Jake West slumped into the chair feeling the back of it sag and almost break. It was his own personal sign of combat fatigue. He sought the same chair and slumped into it each time. Everyday that it did not collapse validated his own psyche – “not done yet.” And the occupants of the hut from his fellow pilots, the orderlies, and batmen had it waiting for him after each flight.
His mind drifted in a haze of fatigue to his memories of that day in 1940. In the reek of smouldering ruins his aunt’s arm rose above her dead body and the bodies of her children. The white bones of her fingers grasping upwards from the burnt flesh and clothes of her arm. He shook his head clearing the onslaught of imagery that was returning more and more often to his mind.
Fighter pilots in their second year of combat were rare in January of 1942 for a variety of reasons. In Britain it was usually because they were dead or increasingly a prisoner of war.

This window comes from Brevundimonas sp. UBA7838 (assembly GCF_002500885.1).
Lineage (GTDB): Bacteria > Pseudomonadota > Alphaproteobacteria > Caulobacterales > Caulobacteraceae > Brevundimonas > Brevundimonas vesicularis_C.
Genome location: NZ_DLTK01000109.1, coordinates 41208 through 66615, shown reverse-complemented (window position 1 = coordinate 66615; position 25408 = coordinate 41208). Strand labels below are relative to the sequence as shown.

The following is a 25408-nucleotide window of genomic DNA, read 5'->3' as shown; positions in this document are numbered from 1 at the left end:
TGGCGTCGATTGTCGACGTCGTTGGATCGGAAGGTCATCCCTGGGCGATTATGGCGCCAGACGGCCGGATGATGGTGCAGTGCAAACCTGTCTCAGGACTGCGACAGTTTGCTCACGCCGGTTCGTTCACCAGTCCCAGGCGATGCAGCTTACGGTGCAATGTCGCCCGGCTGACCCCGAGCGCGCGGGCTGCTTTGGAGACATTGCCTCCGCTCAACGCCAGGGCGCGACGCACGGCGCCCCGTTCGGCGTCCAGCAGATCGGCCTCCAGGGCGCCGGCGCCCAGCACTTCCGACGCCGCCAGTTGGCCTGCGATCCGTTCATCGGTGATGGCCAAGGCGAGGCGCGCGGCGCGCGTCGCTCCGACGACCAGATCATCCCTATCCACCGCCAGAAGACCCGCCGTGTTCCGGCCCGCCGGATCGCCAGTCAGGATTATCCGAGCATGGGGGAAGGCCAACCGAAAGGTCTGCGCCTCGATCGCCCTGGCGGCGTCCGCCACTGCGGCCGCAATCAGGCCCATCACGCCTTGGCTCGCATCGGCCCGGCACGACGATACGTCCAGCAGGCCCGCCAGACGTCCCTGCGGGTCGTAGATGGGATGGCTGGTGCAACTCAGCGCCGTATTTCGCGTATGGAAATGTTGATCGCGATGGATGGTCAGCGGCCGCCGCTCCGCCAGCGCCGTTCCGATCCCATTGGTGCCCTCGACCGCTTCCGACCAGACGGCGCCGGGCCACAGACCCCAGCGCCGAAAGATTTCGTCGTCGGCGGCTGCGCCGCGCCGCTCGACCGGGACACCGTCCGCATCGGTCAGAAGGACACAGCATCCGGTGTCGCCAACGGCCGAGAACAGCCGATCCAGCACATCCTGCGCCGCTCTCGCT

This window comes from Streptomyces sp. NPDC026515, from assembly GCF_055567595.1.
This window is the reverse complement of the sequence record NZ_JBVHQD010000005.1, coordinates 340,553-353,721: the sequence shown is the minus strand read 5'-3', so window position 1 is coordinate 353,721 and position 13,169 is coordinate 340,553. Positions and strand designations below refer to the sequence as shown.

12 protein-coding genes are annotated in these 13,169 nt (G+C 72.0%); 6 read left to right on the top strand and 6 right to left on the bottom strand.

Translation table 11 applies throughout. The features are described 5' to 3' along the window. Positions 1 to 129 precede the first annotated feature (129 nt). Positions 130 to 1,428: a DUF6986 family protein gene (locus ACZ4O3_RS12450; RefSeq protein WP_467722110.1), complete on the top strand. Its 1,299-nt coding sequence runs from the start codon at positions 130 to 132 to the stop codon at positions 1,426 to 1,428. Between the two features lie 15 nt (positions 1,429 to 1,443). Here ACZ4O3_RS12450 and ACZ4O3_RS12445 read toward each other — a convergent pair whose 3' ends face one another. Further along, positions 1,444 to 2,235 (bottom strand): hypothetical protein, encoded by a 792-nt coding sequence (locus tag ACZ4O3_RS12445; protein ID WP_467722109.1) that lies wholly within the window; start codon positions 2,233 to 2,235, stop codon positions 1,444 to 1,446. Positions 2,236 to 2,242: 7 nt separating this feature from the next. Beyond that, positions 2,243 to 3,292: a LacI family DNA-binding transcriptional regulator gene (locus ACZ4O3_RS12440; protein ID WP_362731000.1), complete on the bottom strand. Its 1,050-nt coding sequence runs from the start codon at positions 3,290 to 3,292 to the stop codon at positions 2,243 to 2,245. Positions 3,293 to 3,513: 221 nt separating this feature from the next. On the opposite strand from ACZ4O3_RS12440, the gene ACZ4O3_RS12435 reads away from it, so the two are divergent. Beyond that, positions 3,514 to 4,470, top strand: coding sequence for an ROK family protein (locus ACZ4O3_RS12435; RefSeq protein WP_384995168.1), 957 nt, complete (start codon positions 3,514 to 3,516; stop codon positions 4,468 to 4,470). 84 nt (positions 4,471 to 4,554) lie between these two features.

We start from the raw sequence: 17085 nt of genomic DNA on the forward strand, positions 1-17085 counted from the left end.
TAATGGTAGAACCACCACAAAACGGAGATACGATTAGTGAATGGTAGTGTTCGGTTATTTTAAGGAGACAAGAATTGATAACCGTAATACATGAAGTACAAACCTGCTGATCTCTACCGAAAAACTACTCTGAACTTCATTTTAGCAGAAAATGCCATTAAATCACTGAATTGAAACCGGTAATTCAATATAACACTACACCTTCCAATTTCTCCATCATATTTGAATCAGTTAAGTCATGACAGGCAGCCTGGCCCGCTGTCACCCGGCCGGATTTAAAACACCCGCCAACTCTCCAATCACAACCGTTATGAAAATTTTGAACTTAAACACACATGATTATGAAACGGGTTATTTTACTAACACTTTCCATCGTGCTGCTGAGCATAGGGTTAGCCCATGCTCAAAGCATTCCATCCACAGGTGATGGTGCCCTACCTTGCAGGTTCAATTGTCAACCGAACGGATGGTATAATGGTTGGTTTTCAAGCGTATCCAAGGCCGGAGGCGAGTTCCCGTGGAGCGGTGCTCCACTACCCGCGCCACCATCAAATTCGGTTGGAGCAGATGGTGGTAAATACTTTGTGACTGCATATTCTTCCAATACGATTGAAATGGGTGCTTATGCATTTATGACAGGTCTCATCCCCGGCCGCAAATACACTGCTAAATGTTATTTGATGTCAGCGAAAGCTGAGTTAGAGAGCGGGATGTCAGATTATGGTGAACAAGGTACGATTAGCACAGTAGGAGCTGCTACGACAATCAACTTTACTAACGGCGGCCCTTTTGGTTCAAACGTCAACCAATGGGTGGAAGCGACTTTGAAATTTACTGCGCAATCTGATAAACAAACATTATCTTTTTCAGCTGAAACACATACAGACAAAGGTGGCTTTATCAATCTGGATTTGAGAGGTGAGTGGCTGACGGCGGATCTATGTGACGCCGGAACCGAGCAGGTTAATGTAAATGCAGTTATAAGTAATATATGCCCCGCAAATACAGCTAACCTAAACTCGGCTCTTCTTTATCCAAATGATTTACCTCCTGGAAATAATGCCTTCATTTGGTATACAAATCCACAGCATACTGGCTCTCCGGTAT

He was tired after his third scramble of the day. His last Lucky Strike hung from his mouth. He could not remember whether it was next Tuesday or Wednesday until he could skip out to the embassy in Grosvenor Square. His dwindling stock of goodwill would produce a carton or two. He muttered as he leaned forward toward Dickey’s lighter.
“I’m getting old. We used to do five, six, seven shows a day.”
It was a shocking American nasal accent emanating from under a Royal Air Force flight lieutenants hat. But West used the very British “shows” for the mad dash for altitude above the inbound Luftwaffe bombers and the resulting dance of death. Nobody in the dank shack reeking of wet coal smoke with its dirt considered West anything but British.
Not many Americans had defied the Neutrality Act and crossed the Atlantic to fly for the RAF in the Battle of Britain. Only one had come on leave from the US Air Forces to move his English aunts and cousins from London to the Nebraska homestead of the American branch of the family. Only one had seen them killed in an early raid on London and gone AWOL to join the RAF.